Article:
It's beginning to look like an off season for our most dynamic commercial directors. First, Steven Spielberg's Indiana Jones sequel suggests nothing so much as an overwhelming desire to get adventure movies out of his system. Now Walter Hill's "Streets of Fire," which loomed as a promising variation on his dazzling urban chase thriller "The Warriors" in script form, turns out to be a peculiarly lackluster affair. Despite the incendiary motifs suggested by the title and the chase elements built into the plot--the abduction and rescue of a rock torch singer--the finished film suffers from a want of tension and volatility, certainly the last sort of defect one would anticipate in a Walter Hill picture.
Several things go amiss, beginning with the production design and tone, which trivialize the setting in ways that couldn't have been predicted from the original screenplay by Hill and Larry Gross. On paper the setting suggested the urban nightscapes of "The Warriors" advanced into a vaguely futuristic period of decadence and inner-city rot along the lines of "Blade Runner."
For some reason Hill has permitted the designers to suggest not Future Decay but an absurdly facetious pastiche of the past, mixing intimations of '30s slums in the "Dead End" tradition with duck-tailed, greaser motifs from the '50s. It's as if we'd stepped onto some goofy city block where the kids were having a Nostalgia Festival. There's a sinuously photographed and edited opening sequence that ushers us into the rock concert given by Ellen Aim (Diane Lane), a sultry number from the neighborhood who's made the big time. But the atmosphere isn't raw or explosive enough to ignite the plot once she's kidnaped by the vampirish biker Raven (William Dafoe) and his gang.
In fact, it's amazing how little alarm one feels on behalf of the victim at this point and how little suspense accumulates around the efforts of the people organized to retrieve her--Michael Pare' and Amy Madigan as young mercenaries fresh from military service and Rick Moranis as the singer's manager. Even the rescue process seems excessively nonchalant.
Madigan is the only member of the cast who assumes a veneer of tough resourcefulness that's simultaneously amusing and persuasive. Her husky-voiced, tomboyish mixture of ruthlessness and funniness suggests the tone of ironic melodramatic fantasy appropriate to the entire production. Moranis has some funny moments of runty self-assertion, and Deborah Van Valkenburgh and Elizabeth Daily do nice work on the outskirts of the action. There is also a delightful performance by an a cappella rhythm and blues group called the Sorels.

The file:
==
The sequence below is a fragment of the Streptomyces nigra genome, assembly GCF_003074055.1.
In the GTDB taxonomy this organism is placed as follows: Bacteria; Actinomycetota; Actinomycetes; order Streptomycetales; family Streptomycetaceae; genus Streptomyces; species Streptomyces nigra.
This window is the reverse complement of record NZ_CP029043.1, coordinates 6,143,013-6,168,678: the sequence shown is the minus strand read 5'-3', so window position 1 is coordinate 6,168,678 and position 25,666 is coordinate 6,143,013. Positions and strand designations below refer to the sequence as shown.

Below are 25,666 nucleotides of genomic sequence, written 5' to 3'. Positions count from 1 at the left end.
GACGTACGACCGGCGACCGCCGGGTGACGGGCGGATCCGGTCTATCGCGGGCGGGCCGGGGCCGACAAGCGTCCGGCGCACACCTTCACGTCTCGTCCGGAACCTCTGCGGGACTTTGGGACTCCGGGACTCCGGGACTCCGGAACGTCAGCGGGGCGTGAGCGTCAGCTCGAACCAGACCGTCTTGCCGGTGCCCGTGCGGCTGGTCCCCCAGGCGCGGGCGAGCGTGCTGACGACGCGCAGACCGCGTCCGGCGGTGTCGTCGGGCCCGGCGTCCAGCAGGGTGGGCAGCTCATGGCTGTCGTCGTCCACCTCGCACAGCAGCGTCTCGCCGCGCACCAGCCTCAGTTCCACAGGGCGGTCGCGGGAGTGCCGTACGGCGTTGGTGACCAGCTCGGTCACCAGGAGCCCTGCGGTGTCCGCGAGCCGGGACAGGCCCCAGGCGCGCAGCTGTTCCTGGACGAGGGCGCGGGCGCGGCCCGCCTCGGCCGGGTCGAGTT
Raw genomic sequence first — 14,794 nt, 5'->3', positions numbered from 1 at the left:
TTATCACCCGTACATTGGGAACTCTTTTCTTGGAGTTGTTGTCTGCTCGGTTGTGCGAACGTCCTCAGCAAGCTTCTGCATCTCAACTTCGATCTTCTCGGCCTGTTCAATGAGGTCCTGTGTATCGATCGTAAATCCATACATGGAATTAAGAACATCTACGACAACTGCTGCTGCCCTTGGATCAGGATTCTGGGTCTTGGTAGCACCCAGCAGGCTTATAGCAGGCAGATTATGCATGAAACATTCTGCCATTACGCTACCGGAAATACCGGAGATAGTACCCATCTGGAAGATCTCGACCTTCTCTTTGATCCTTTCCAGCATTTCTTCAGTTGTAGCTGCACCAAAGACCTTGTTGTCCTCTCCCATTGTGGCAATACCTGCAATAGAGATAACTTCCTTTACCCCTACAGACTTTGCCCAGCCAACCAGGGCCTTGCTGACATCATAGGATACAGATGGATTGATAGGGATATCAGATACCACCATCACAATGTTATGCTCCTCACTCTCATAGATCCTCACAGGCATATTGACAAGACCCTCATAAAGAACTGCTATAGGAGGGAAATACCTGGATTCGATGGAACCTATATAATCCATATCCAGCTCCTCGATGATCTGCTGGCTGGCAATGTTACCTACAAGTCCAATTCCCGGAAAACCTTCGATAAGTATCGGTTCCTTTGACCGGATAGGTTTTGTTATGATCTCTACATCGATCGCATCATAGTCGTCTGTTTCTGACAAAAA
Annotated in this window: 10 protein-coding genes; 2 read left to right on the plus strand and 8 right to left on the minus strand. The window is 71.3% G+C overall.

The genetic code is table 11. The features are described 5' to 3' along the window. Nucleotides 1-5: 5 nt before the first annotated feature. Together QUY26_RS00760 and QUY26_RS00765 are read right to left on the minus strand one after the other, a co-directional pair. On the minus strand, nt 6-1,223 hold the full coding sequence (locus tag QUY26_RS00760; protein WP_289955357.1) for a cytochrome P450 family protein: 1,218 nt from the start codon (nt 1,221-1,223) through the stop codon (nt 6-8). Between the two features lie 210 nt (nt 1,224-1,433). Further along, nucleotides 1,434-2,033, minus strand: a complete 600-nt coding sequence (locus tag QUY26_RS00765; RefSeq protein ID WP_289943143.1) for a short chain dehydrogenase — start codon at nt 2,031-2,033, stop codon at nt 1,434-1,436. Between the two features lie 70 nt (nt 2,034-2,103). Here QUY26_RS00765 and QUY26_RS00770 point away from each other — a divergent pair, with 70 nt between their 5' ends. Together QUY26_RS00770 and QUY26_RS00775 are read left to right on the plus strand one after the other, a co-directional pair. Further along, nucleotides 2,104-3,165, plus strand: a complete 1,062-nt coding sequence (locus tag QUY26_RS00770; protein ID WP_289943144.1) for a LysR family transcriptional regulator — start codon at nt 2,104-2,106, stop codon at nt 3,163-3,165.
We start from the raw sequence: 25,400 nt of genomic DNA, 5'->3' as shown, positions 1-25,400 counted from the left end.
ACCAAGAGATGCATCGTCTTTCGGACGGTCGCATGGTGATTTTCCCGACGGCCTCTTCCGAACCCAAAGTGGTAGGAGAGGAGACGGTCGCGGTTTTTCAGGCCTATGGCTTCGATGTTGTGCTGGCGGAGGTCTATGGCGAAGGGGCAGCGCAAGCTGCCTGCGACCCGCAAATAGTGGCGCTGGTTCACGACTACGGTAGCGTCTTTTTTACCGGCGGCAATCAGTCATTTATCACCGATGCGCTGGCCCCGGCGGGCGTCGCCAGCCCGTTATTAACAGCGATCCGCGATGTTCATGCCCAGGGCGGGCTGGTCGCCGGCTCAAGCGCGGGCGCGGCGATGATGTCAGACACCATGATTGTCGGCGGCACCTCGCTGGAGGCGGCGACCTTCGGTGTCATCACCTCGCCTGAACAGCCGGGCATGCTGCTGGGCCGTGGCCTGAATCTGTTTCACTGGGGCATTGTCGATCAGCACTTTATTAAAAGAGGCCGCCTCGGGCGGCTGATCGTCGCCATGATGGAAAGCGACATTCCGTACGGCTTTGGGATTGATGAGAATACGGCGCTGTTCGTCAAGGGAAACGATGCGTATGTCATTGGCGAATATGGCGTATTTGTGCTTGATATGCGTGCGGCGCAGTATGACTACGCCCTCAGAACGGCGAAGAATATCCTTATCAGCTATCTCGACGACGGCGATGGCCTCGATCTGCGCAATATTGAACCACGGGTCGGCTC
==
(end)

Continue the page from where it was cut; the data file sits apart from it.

But the romantic leads, Pare' and Lane, are pretty much a washout, embarrassingly underlined by their first clinch in a driving back-lot rainstorm. Pare' presents a plowboy figure to the camera and reads his lines like a charmless Sly Stallone. The dialogue is prone to take on naggy, juvenile intonations that produce an odd infantile resemblance to "Bugsy Malone," the Alan Parker whimsy in which kid actors dressed up in gangster roles.
Here the incongruity is rather closer to finding the kids at the soda shop in "Happy Days" suddenly transposed to "West Side Story." But whatever the source of de'ja vu, the tone is wrong. Hill needs something wittily terse and profane, but he ends up with the jabber of bickering high school kids. Evidently, the company was persuaded that aiming for a PG rating was in everyone's best interest, and heaven knows a PG can cover a lot of racy talk these days. But in Hill's case the concessions have produced a lamentable deflation. This is his first movie in which the snap goes out of both the dialogue and the editing.
Most of the action climaxes are treated as such throwaways that you begin to wonder if they bored the director. The oddest juncture offers the grotesque spectacle of hero and villain swinging sledgehammers at each other, which Hill then abandons for straight fisticuffs. The sound of the punches is so thunderous that it seems idle of the combatants to have threatened each other with mere sledgehammers. There's a conceptual grogginess and indecisiveness surrounding "Streets of Fire" that one resists associating with a director as disciplined and pictorially vivid as Hill.
He's lost control somewhere along the way, leaving the movie with no major payoffs to compensate for the skeletal material. Unless one counts the skeletal guest-star presence of Marine Jahan, who gained ghostly fame by doubling Jennifer Beals' calisthenics in "Flashdance." Strutting provocatively in G-string and cut-off vinyl blouse, Jahan reveals an alarmingly stripped-down, sexually ambiguous physique. The "Flashdance" people knew what they were up to when it came to erotic deception. Jahan may have provided the key dance moves, but the fantasy would have shriveled up without Beals' voluptuous flesh for the camera to feast on.
The disappointing thing about "Streets of Fire" is that it can't deliver on the promise of a tangy, sexy evening of stimulation. The failure is aggravated by the exorbitant scale of the production, which seems much too lavish for an atmosphere of B-movie squalor. Not that one can work up a major case of disappointment about such a harmless attraction, but even that hesitancy is a clue to what's gone wrong. "Harmless" is a strange word to find yourself applying to a movie directed by Walter Hill.